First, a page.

Where the first-aid assessment identifies a need for people to be available for rendering first aid, the employer should ensure that they are provided in sufficient numbers and at appropriate locations to enable first aid to be administered without delay should the occasion arise. Where 25 or more people are employed, even in low-hazard environments, at least one such person should be provided. How many first-aiders are needed? The findings of the first-aid needs assessment will help the employer decide how many first-aiders are required. There are no standard rules on exact numbers as employers will need to take into account all the relevant circumstances of their particular workplace. What factors should be considered when selecting someone to be a first-aider? When selecting someone to take up the role of a first-aider, a number of factors need to be taken into account, including an individual’s: reliability, disposition and communication skills; aptitude and ability to absorb new knowledge and learn new skills; ability to cope with stressful and physically demanding emergency procedures; normal duties, which should be such that they may be able to respond immediately and rapidly to an emergency.
Some first-aid training providers choose to operate through voluntary accreditation schemes whose intention is to set and maintain standards in line with HSE requirements. These schemes are not mandatory and employers may decide to choose an independent training organisation, but these bodies may help employers select training organisations that offer a standard of training with appropriate content, suitable trainers and assessors, and relevant and robust quality assurance systems. HSE is not in a position to verify the level of assurance that an employer can assume when a training organisation is a member of these voluntary accreditation schemes, with the exception of those offering ‘regulated qualifications’. Regulated qualifications are nationally recognised and can be obtained from a training centre for an ‘awarding organisation’ (AO).
These AOs are recognised by qualification regulators (Ofqual, SQA or the Welsh Government),* have dedicated policies and quality assurance processes and must approve and monitor their training centres to ensure training meets a certain standard. Regulators stipulate that AOs and their training centres must work in compliance with the Assessment Principles for First Aid Qualifications. Where an employer selects a training provider affiliated to other voluntary accreditation schemes, they will need to be confident that the provider will deliver training with appropriate content (ie content identified as being appropriate within the needs assessment, use suitable trainers and assessors, and has relevant and robust quality assurance systems in place. (Similar quality standards are also expected of all first-aid training providers including non-affiliated, independent first-aid training organisations.) All training providers should be able and prepared to demonstrate how they satisfy these criteria.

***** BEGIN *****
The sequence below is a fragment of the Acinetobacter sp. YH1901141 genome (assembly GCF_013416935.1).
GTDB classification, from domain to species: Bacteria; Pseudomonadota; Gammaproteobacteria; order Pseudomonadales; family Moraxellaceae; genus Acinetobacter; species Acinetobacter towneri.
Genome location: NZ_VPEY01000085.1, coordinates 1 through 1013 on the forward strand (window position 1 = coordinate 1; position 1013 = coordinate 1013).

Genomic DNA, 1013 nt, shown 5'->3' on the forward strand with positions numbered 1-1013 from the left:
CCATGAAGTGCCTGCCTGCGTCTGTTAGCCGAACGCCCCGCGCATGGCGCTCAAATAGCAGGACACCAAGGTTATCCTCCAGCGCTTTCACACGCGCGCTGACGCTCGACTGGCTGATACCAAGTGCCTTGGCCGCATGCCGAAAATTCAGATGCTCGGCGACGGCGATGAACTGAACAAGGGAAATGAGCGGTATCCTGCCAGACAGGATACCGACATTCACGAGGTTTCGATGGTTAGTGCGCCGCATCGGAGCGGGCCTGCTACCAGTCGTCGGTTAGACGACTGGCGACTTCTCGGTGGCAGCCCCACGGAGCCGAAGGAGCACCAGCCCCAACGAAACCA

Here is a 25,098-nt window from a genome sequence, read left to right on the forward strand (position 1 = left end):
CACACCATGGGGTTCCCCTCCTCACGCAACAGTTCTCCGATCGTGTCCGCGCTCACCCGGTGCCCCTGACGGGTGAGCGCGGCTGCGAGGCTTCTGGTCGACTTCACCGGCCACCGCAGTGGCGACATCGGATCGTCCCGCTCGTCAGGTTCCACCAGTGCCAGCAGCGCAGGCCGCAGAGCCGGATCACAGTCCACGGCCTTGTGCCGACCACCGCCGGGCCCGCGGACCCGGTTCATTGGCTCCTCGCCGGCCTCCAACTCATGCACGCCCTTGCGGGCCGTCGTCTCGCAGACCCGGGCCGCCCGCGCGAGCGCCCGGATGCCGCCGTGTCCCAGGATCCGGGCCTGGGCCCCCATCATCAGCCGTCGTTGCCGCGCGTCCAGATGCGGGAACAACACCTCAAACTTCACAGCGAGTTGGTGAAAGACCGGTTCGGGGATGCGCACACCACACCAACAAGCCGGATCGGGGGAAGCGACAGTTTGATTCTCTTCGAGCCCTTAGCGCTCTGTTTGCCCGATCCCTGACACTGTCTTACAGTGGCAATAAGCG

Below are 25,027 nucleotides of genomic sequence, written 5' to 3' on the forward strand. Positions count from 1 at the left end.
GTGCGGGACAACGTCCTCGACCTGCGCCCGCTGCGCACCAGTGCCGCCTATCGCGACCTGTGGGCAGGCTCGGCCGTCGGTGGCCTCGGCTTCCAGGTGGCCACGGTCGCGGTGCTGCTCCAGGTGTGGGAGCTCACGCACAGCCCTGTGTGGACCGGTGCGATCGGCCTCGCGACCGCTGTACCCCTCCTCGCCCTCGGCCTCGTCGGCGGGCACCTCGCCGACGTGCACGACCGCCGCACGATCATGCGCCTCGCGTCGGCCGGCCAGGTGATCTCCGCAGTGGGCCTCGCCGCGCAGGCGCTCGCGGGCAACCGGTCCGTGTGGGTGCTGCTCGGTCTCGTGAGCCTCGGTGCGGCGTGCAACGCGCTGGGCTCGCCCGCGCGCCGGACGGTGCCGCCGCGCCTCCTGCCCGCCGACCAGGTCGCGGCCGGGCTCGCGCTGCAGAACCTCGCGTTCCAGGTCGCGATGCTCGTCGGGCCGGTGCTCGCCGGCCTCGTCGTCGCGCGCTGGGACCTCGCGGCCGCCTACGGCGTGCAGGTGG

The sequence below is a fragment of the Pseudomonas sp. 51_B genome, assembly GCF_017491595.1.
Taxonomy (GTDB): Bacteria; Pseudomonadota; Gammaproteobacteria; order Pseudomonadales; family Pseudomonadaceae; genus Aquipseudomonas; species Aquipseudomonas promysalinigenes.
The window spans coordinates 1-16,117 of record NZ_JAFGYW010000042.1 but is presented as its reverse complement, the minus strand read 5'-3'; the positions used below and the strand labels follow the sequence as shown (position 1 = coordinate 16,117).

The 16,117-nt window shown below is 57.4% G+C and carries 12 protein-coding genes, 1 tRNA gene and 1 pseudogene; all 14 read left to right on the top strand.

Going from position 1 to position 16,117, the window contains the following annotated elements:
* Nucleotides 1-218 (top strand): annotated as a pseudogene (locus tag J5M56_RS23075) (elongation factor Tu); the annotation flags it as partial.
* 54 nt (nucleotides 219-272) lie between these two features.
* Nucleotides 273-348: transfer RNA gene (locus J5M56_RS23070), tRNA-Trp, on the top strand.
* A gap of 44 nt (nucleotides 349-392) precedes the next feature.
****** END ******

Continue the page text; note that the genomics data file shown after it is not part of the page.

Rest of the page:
Where an employer’s first-aid needs assessment identifies, or an employer chooses to use qualifications other than FAW or EFAW to demonstrate workplace first-aid competence, it will be necessary for an employer to ensure that common elements of the syllabus are taught in accordance with the same guidelines. Where an employer decides to provide this training in-house, they will need to establish that it is appropriate by ensuring that the content reflects the content of the FAW or EFAW qualifications listed in Appendices 5 and 6 and is delivered in accordance with currently accepted standards for first aid. In-house individuals acting as trainers/assessors should have the necessary skills, qualifications and competence expected of those working for an external training provider.
A quality assurance system is needed to ensure that the competence of trainers/assessors is regularly reviewed by competent ‘verifiers’. These systems should be reviewed on an annual basis by a competent person independent of those directly involved in the delivery/assessment of this training. You may find it beneficial to maintain records of training. If you keep training records, they should be retained for a minimum of three years after the assessment process has been completed and any certificates.
There is no requirement for the checks you carry out when choosing a training provider to be formalised or written down, although it may be useful for you to retain a written record. By documenting the checks you have undertaken to confirm the competence of a training organisation, and retaining a record of those checks, you can demonstrate to an HSE or local authority inspector how you selected a training provider.
For an individual to demonstrate they have a competence in first aid they will hold a certificate that contains all of the following minimum information: name of training organisation; name of qualification; name of individual; a validity period for three years from date of course completion; an indication that the certificate has been issued for the purposes of complying with the requirements of the Health and Safety (First-Aid) Regulations 1981; a statement that teaching was delivered in accordance with currently accepted first-aid practice; and if the qualification is neither FAW nor EFAW, an outline of the topics covered.
Where an alternative qualification is identified in place of FAW/EFAW in an employer’s needs assessment, the employer will need to seek assurance that the standard of training received and the competence of the organisation which delivered this training meet the necessary criteria as outlined in our guidance.